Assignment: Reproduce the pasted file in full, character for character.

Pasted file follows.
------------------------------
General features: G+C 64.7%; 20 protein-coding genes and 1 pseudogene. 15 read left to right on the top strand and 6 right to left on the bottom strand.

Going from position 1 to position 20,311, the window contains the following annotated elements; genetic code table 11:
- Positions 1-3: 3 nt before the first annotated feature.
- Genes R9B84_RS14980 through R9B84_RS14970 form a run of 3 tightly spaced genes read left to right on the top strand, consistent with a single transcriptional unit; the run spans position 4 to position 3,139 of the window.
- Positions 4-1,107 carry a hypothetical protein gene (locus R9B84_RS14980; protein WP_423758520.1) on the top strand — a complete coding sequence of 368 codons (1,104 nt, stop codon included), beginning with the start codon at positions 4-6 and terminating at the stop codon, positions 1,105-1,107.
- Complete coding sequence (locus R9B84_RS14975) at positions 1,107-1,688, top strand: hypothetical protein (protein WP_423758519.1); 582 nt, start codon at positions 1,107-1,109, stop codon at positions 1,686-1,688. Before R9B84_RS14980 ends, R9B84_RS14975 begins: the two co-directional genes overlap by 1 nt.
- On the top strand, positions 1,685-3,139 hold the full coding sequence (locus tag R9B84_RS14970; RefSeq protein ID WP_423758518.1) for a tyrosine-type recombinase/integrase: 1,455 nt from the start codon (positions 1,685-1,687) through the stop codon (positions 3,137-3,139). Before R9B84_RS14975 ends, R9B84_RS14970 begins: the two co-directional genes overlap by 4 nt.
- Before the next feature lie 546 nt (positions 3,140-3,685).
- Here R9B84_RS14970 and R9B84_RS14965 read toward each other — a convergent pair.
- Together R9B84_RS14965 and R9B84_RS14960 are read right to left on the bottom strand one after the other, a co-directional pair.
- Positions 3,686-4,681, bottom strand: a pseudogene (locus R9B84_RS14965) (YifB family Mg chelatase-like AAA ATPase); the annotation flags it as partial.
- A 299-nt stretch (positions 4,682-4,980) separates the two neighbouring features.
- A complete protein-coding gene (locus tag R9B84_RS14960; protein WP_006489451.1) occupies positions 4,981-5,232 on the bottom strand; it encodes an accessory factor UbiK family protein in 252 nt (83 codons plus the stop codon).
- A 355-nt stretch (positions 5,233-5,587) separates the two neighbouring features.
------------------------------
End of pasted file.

General features: G+C 64.7%; 20 protein-coding genes and 1 pseudogene. 15 read left to right on the top strand and 6 right to left on the bottom strand.

Going from position 1 to position 20,311, the window contains the following annotated elements; genetic code table 11:
- Positions 1-3: 3 nt before the first annotated feature.
- Genes R9B84_RS14980 through R9B84_RS14970 form a run of 3 tightly spaced genes read left to right on the top strand, consistent with a single transcriptional unit; the run spans position 4 to position 3,139 of the window.
- Positions 4-1,107 carry a hypothetical protein gene (locus R9B84_RS14980; protein WP_423758520.1) on the top strand — a complete coding sequence of 368 codons (1,104 nt, stop codon included), beginning with the start codon at positions 4-6 and terminating at the stop codon, positions 1,105-1,107.
- Complete coding sequence (locus R9B84_RS14975) at positions 1,107-1,688, top strand: hypothetical protein (protein WP_423758519.1); 582 nt, start codon at positions 1,107-1,109, stop codon at positions 1,686-1,688. Before R9B84_RS14980 ends, R9B84_RS14975 begins: the two co-directional genes overlap by 1 nt.
- On the top strand, positions 1,685-3,139 hold the full coding sequence (locus tag R9B84_RS14970; RefSeq protein ID WP_423758518.1) for a tyrosine-type recombinase/integrase: 1,455 nt from the start codon (positions 1,685-1,687) through the stop codon (positions 3,137-3,139). Before R9B84_RS14975 ends, R9B84_RS14970 begins: the two co-directional genes overlap by 4 nt.
- Before the next feature lie 546 nt (positions 3,140-3,685).
- Here R9B84_RS14970 and R9B84_RS14965 read toward each other — a convergent pair.
- Together R9B84_RS14965 and R9B84_RS14960 are read right to left on the bottom strand one after the other, a co-directional pair.
- Positions 3,686-4,681, bottom strand: a pseudogene (locus R9B84_RS14965) (YifB family Mg chelatase-like AAA ATPase); the annotation flags it as partial.
- A 299-nt stretch (positions 4,682-4,980) separates the two neighbouring features.
- A complete protein-coding gene (locus tag R9B84_RS14960; protein WP_006489451.1) occupies positions 4,981-5,232 on the bottom strand; it encodes an accessory factor UbiK family protein in 252 nt (83 codons plus the stop codon).
- A 355-nt stretch (positions 5,233-5,587) separates the two neighbouring features.